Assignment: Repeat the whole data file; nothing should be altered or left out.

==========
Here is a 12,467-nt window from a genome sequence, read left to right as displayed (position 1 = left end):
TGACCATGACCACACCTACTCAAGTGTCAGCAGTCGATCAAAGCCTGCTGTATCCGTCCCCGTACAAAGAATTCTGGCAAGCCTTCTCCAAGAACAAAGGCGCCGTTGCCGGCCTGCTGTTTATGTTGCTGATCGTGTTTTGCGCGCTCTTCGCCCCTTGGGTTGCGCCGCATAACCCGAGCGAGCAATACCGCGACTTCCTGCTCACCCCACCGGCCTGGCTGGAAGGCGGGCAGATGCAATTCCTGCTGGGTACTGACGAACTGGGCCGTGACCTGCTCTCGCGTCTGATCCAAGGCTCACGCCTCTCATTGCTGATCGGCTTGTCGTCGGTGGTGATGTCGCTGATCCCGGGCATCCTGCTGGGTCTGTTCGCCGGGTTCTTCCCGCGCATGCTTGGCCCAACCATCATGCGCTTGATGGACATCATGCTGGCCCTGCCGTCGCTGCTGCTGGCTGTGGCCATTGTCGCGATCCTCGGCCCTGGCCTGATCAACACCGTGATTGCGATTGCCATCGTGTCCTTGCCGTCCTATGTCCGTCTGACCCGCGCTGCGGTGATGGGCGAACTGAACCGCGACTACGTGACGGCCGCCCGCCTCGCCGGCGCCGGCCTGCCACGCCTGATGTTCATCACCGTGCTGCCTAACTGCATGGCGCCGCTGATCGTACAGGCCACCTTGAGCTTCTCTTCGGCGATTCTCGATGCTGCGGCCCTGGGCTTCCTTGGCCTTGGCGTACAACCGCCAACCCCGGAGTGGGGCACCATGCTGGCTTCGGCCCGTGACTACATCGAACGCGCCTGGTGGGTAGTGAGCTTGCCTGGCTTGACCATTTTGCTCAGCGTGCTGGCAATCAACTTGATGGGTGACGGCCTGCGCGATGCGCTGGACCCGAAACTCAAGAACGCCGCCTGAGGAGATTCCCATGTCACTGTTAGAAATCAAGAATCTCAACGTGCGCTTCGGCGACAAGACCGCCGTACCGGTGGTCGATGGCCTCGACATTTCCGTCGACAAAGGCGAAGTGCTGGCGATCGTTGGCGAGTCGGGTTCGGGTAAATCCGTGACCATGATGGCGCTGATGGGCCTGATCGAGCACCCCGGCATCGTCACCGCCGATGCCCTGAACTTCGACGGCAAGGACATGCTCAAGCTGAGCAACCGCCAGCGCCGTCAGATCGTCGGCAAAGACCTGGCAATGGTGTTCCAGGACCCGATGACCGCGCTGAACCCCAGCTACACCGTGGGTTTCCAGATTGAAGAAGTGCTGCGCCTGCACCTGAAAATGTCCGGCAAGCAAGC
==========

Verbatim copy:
Here is a 12,467-nt window from a genome sequence, read left to right as displayed (position 1 = left end):
TGACCATGACCACACCTACTCAAGTGTCAGCAGTCGATCAAAGCCTGCTGTATCCGTCCCCGTACAAAGAATTCTGGCAAGCCTTCTCCAAGAACAAAGGCGCCGTTGCCGGCCTGCTGTTTATGTTGCTGATCGTGTTTTGCGCGCTCTTCGCCCCTTGGGTTGCGCCGCATAACCCGAGCGAGCAATACCGCGACTTCCTGCTCACCCCACCGGCCTGGCTGGAAGGCGGGCAGATGCAATTCCTGCTGGGTACTGACGAACTGGGCCGTGACCTGCTCTCGCGTCTGATCCAAGGCTCACGCCTCTCATTGCTGATCGGCTTGTCGTCGGTGGTGATGTCGCTGATCCCGGGCATCCTGCTGGGTCTGTTCGCCGGGTTCTTCCCGCGCATGCTTGGCCCAACCATCATGCGCTTGATGGACATCATGCTGGCCCTGCCGTCGCTGCTGCTGGCTGTGGCCATTGTCGCGATCCTCGGCCCTGGCCTGATCAACACCGTGATTGCGATTGCCATCGTGTCCTTGCCGTCCTATGTCCGTCTGACCCGCGCTGCGGTGATGGGCGAACTGAACCGCGACTACGTGACGGCCGCCCGCCTCGCCGGCGCCGGCCTGCCACGCCTGATGTTCATCACCGTGCTGCCTAACTGCATGGCGCCGCTGATCGTACAGGCCACCTTGAGCTTCTCTTCGGCGATTCTCGATGCTGCGGCCCTGGGCTTCCTTGGCCTTGGCGTACAACCGCCAACCCCGGAGTGGGGCACCATGCTGGCTTCGGCCCGTGACTACATCGAACGCGCCTGGTGGGTAGTGAGCTTGCCTGGCTTGACCATTTTGCTCAGCGTGCTGGCAATCAACTTGATGGGTGACGGCCTGCGCGATGCGCTGGACCCGAAACTCAAGAACGCCGCCTGAGGAGATTCCCATGTCACTGTTAGAAATCAAGAATCTCAACGTGCGCTTCGGCGACAAGACCGCCGTACCGGTGGTCGATGGCCTCGACATTTCCGTCGACAAAGGCGAAGTGCTGGCGATCGTTGGCGAGTCGGGTTCGGGTAAATCCGTGACCATGATGGCGCTGATGGGCCTGATCGAGCACCCCGGCATCGTCACCGCCGATGCCCTGAACTTCGACGGCAAGGACATGCTCAAGCTGAGCAACCGCCAGCGCCGTCAGATCGTCGGCAAAGACCTGGCAATGGTGTTCCAGGACCCGATGACCGCGCTGAACCCCAGCTACACCGTGGGTTTCCAGATTGAAGAAGTGCTGCGCCTGCACCTGAAAATGTCCGGCAAGCAAGC